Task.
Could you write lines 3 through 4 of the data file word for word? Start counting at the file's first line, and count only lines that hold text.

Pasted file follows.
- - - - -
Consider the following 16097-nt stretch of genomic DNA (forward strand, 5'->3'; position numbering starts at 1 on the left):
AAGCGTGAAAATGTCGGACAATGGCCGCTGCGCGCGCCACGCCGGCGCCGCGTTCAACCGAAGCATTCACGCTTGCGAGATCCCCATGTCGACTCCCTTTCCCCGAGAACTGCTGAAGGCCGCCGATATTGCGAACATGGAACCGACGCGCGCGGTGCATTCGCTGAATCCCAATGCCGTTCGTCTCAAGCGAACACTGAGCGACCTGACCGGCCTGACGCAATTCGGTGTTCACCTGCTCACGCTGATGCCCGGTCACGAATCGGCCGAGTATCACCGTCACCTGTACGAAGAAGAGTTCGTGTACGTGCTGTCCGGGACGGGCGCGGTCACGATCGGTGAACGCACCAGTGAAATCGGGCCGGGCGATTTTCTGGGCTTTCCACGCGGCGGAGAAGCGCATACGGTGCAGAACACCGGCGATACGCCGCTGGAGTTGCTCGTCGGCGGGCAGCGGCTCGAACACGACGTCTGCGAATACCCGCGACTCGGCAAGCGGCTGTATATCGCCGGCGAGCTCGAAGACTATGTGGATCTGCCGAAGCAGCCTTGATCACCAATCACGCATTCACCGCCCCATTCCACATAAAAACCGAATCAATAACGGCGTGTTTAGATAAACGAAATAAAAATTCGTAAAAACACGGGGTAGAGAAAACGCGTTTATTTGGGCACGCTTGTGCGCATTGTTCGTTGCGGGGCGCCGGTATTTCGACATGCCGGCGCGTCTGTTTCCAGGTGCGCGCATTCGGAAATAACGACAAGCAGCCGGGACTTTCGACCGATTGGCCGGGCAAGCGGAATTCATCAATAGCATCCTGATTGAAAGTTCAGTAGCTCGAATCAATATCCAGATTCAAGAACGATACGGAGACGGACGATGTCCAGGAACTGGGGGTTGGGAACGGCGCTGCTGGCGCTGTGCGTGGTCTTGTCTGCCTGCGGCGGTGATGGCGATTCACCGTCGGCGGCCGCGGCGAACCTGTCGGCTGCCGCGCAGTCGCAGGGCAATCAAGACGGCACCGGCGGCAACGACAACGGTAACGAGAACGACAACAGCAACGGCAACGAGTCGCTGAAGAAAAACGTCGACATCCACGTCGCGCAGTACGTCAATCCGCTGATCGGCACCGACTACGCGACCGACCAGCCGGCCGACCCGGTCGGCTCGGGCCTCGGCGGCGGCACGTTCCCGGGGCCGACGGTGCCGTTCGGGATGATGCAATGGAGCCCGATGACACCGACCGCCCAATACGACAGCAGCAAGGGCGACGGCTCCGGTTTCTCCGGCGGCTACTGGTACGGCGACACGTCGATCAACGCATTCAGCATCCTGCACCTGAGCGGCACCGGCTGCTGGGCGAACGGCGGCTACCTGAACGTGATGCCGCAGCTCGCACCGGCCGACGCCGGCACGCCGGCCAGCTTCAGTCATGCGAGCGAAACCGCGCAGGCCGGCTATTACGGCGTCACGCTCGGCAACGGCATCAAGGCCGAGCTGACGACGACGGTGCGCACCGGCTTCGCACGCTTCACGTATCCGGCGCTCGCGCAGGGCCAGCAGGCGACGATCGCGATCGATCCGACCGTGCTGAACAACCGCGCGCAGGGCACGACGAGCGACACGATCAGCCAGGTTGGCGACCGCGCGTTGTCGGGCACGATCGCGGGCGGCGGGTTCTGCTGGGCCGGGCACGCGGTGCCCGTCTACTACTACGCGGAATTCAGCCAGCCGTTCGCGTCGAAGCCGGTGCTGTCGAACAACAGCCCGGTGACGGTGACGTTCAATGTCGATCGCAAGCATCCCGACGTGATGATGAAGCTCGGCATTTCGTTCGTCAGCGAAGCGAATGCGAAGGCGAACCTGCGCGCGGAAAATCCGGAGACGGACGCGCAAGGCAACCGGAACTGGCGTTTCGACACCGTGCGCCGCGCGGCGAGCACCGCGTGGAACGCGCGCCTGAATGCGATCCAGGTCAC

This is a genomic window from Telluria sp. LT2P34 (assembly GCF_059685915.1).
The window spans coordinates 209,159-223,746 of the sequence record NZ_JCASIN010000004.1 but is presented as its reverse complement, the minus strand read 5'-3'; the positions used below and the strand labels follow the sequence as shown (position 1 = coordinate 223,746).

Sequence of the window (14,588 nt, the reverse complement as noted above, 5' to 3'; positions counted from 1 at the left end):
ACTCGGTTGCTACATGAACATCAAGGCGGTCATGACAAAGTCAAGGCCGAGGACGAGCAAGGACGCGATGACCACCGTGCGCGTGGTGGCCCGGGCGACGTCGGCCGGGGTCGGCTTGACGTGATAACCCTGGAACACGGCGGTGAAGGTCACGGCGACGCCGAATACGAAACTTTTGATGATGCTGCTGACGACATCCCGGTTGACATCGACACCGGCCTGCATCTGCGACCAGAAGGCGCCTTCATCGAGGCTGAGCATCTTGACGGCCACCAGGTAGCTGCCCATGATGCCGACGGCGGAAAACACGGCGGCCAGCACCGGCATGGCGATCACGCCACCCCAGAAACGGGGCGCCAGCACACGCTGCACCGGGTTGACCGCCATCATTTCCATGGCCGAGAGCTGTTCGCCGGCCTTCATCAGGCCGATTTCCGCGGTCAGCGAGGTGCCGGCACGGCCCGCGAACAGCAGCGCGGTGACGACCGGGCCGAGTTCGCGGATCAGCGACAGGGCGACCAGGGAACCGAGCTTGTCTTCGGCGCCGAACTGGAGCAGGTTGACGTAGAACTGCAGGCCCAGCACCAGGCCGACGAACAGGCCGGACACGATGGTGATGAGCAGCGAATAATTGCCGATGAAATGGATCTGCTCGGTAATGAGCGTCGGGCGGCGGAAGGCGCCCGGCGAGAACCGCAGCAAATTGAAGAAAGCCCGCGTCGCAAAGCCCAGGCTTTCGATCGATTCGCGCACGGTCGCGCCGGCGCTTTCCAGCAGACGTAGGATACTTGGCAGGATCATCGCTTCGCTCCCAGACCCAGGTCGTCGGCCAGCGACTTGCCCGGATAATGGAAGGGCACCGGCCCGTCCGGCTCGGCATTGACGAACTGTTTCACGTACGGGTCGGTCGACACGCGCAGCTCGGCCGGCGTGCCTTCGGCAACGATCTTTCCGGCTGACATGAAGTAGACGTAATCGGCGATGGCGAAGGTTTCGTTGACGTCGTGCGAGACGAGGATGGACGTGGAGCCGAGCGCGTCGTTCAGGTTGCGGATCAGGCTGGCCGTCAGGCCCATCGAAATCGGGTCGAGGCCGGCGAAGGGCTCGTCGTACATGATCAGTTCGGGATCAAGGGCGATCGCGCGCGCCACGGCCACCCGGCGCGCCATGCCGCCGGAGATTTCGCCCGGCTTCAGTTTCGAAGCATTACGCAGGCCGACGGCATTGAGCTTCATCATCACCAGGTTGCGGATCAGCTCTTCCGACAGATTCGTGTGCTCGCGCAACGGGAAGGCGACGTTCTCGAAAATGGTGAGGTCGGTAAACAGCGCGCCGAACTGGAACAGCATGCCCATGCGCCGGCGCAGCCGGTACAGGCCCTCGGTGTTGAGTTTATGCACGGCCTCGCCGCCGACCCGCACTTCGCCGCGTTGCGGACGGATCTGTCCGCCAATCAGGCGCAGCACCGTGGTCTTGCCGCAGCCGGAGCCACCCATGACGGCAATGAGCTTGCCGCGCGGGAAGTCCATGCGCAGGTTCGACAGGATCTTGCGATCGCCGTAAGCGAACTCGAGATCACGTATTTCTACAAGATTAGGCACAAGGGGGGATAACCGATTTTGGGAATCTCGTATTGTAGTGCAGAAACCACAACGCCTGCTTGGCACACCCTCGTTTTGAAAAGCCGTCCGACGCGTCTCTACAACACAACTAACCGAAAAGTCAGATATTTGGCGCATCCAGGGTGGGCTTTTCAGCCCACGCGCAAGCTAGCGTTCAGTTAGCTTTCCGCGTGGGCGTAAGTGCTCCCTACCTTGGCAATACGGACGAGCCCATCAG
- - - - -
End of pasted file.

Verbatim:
This is a genomic window from Telluria sp. LT2P34 (assembly GCF_059685915.1).
The window spans coordinates 209,159-223,746 of the sequence record NZ_JCASIN010000004.1 but is presented as its reverse complement, the minus strand read 5'-3'; the positions used below and the strand labels follow the sequence as shown (position 1 = coordinate 223,746).